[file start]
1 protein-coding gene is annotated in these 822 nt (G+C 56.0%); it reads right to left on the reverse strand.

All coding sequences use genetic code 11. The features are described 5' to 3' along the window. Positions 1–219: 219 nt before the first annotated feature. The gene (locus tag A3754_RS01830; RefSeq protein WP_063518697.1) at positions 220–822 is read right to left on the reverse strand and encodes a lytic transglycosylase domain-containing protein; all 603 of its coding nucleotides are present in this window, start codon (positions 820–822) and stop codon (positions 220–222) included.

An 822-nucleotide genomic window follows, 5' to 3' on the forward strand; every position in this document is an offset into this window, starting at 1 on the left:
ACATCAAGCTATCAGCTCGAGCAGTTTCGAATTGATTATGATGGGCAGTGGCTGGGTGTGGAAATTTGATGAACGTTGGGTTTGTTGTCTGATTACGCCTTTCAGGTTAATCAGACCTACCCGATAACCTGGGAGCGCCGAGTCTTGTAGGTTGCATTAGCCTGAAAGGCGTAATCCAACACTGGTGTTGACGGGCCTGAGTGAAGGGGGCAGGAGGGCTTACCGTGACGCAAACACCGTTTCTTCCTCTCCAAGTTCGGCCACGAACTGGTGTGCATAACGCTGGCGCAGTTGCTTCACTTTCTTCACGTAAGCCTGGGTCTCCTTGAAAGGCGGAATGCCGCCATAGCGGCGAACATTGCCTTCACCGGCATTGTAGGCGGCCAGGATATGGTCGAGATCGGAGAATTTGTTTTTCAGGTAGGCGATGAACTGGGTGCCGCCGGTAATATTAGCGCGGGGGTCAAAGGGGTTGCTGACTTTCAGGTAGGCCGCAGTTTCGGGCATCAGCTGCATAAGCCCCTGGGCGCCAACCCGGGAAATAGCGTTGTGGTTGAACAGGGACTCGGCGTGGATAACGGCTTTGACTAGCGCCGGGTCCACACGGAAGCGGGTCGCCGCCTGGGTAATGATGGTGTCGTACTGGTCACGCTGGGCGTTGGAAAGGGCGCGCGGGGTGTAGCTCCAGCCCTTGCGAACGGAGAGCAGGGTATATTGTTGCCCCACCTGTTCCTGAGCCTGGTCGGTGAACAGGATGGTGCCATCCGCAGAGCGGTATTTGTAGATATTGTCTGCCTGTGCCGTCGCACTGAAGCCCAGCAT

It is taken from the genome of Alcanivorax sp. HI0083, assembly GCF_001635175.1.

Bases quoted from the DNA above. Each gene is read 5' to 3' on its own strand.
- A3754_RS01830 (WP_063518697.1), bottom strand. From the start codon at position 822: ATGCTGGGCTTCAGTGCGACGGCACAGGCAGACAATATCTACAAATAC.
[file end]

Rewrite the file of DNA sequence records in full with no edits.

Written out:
1 protein-coding gene is annotated in these 822 nt (G+C 56.0%); it reads right to left on the reverse strand.

All coding sequences use genetic code 11. The features are described 5' to 3' along the window. Positions 1–219: 219 nt before the first annotated feature. The gene (locus tag A3754_RS01830; RefSeq protein WP_063518697.1) at positions 220–822 is read right to left on the reverse strand and encodes a lytic transglycosylase domain-containing protein; all 603 of its coding nucleotides are present in this window, start codon (positions 820–822) and stop codon (positions 220–222) included.

An 822-nucleotide genomic window follows, 5' to 3' on the forward strand; every position in this document is an offset into this window, starting at 1 on the left:
ACATCAAGCTATCAGCTCGAGCAGTTTCGAATTGATTATGATGGGCAGTGGCTGGGTGTGGAAATTTGATGAACGTTGGGTTTGTTGTCTGATTACGCCTTTCAGGTTAATCAGACCTACCCGATAACCTGGGAGCGCCGAGTCTTGTAGGTTGCATTAGCCTGAAAGGCGTAATCCAACACTGGTGTTGACGGGCCTGAGTGAAGGGGGCAGGAGGGCTTACCGTGACGCAAACACCGTTTCTTCCTCTCCAAGTTCGGCCACGAACTGGTGTGCATAACGCTGGCGCAGTTGCTTCACTTTCTTCACGTAAGCCTGGGTCTCCTTGAAAGGCGGAATGCCGCCATAGCGGCGAACATTGCCTTCACCGGCATTGTAGGCGGCCAGGATATGGTCGAGATCGGAGAATTTGTTTTTCAGGTAGGCGATGAACTGGGTGCCGCCGGTAATATTAGCGCGGGGGTCAAAGGGGTTGCTGACTTTCAGGTAGGCCGCAGTTTCGGGCATCAGCTGCATAAGCCCCTGGGCGCCAACCCGGGAAATAGCGTTGTGGTTGAACAGGGACTCGGCGTGGATAACGGCTTTGACTAGCGCCGGGTCCACACGGAAGCGGGTCGCCGCCTGGGTAATGATGGTGTCGTACTGGTCACGCTGGGCGTTGGAAAGGGCGCGCGGGGTGTAGCTCCAGCCCTTGCGAACGGAGAGCAGGGTATATTGTTGCCCCACCTGTTCCTGAGCCTGGTCGGTGAACAGGATGGTGCCATCCGCAGAGCGGTATTTGTAGATATTGTCTGCCTGTGCCGTCGCACTGAAGCCCAGCAT

It is taken from the genome of Alcanivorax sp. HI0083, assembly GCF_001635175.1.

Bases quoted from the DNA above. Each gene is read 5' to 3' on its own strand.
- A3754_RS01830 (WP_063518697.1), bottom strand. From the start codon at position 822: ATGCTGGGCTTCAGTGCGACGGCACAGGCAGACAATATCTACAAATAC.